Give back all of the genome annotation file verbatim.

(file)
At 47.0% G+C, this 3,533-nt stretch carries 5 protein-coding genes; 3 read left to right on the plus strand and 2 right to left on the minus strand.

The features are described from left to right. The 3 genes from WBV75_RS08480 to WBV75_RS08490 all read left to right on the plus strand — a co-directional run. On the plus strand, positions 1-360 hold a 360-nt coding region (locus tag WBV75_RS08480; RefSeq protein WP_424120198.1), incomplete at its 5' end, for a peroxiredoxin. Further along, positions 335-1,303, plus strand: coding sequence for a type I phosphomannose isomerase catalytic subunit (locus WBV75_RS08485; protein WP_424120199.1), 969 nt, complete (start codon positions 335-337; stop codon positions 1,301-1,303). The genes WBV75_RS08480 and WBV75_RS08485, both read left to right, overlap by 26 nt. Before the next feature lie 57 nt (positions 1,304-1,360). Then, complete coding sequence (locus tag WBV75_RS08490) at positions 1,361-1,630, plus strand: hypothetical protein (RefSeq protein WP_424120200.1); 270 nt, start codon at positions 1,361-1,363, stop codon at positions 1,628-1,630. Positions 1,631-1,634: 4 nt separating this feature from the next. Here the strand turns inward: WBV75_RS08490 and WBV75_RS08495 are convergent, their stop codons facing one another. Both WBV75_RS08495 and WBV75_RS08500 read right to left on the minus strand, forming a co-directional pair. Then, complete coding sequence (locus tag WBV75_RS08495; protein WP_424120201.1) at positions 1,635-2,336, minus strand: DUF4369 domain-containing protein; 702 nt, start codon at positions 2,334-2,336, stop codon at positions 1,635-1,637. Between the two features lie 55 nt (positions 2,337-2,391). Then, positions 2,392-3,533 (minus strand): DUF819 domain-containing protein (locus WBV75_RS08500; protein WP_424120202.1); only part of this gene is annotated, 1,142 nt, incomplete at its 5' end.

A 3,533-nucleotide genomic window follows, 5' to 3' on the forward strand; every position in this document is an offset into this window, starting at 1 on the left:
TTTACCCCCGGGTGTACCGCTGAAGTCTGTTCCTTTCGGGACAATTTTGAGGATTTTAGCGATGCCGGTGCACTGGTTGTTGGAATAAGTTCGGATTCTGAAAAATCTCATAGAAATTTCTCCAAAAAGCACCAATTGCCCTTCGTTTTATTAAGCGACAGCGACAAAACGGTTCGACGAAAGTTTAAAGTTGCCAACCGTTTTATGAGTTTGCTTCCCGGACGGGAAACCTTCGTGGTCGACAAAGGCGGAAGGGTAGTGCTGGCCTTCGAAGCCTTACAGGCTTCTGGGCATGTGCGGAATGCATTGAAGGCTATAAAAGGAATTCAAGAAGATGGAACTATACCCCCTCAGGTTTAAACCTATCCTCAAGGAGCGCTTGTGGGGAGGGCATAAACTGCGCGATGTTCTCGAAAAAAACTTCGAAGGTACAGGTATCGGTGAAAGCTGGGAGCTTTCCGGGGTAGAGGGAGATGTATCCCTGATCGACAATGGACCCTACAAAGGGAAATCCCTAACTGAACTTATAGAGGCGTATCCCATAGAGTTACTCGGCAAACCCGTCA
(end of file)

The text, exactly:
At 47.0% G+C, this 3,533-nt stretch carries 5 protein-coding genes; 3 read left to right on the plus strand and 2 right to left on the minus strand.

The features are described from left to right. The 3 genes from WBV75_RS08480 to WBV75_RS08490 all read left to right on the plus strand — a co-directional run. On the plus strand, positions 1-360 hold a 360-nt coding region (locus tag WBV75_RS08480; RefSeq protein WP_424120198.1), incomplete at its 5' end, for a peroxiredoxin. Further along, positions 335-1,303, plus strand: coding sequence for a type I phosphomannose isomerase catalytic subunit (locus WBV75_RS08485; protein WP_424120199.1), 969 nt, complete (start codon positions 335-337; stop codon positions 1,301-1,303). The genes WBV75_RS08480 and WBV75_RS08485, both read left to right, overlap by 26 nt. Before the next feature lie 57 nt (positions 1,304-1,360). Then, complete coding sequence (locus tag WBV75_RS08490) at positions 1,361-1,630, plus strand: hypothetical protein (RefSeq protein WP_424120200.1); 270 nt, start codon at positions 1,361-1,363, stop codon at positions 1,628-1,630. Positions 1,631-1,634: 4 nt separating this feature from the next. Here the strand turns inward: WBV75_RS08490 and WBV75_RS08495 are convergent, their stop codons facing one another. Both WBV75_RS08495 and WBV75_RS08500 read right to left on the minus strand, forming a co-directional pair. Then, complete coding sequence (locus tag WBV75_RS08495; protein WP_424120201.1) at positions 1,635-2,336, minus strand: DUF4369 domain-containing protein; 702 nt, start codon at positions 2,334-2,336, stop codon at positions 1,635-1,637. Between the two features lie 55 nt (positions 2,337-2,391). Then, positions 2,392-3,533 (minus strand): DUF819 domain-containing protein (locus WBV75_RS08500; protein WP_424120202.1); only part of this gene is annotated, 1,142 nt, incomplete at its 5' end.

A 3,533-nucleotide genomic window follows, 5' to 3' on the forward strand; every position in this document is an offset into this window, starting at 1 on the left:
TTTACCCCCGGGTGTACCGCTGAAGTCTGTTCCTTTCGGGACAATTTTGAGGATTTTAGCGATGCCGGTGCACTGGTTGTTGGAATAAGTTCGGATTCTGAAAAATCTCATAGAAATTTCTCCAAAAAGCACCAATTGCCCTTCGTTTTATTAAGCGACAGCGACAAAACGGTTCGACGAAAGTTTAAAGTTGCCAACCGTTTTATGAGTTTGCTTCCCGGACGGGAAACCTTCGTGGTCGACAAAGGCGGAAGGGTAGTGCTGGCCTTCGAAGCCTTACAGGCTTCTGGGCATGTGCGGAATGCATTGAAGGCTATAAAAGGAATTCAAGAAGATGGAACTATACCCCCTCAGGTTTAAACCTATCCTCAAGGAGCGCTTGTGGGGAGGGCATAAACTGCGCGATGTTCTCGAAAAAAACTTCGAAGGTACAGGTATCGGTGAAAGCTGGGAGCTTTCCGGGGTAGAGGGAGATGTATCCCTGATCGACAATGGACCCTACAAAGGGAAATCCCTAACTGAACTTATAGAGGCGTATCCCATAGAGTTACTCGGCAAACCCGTCA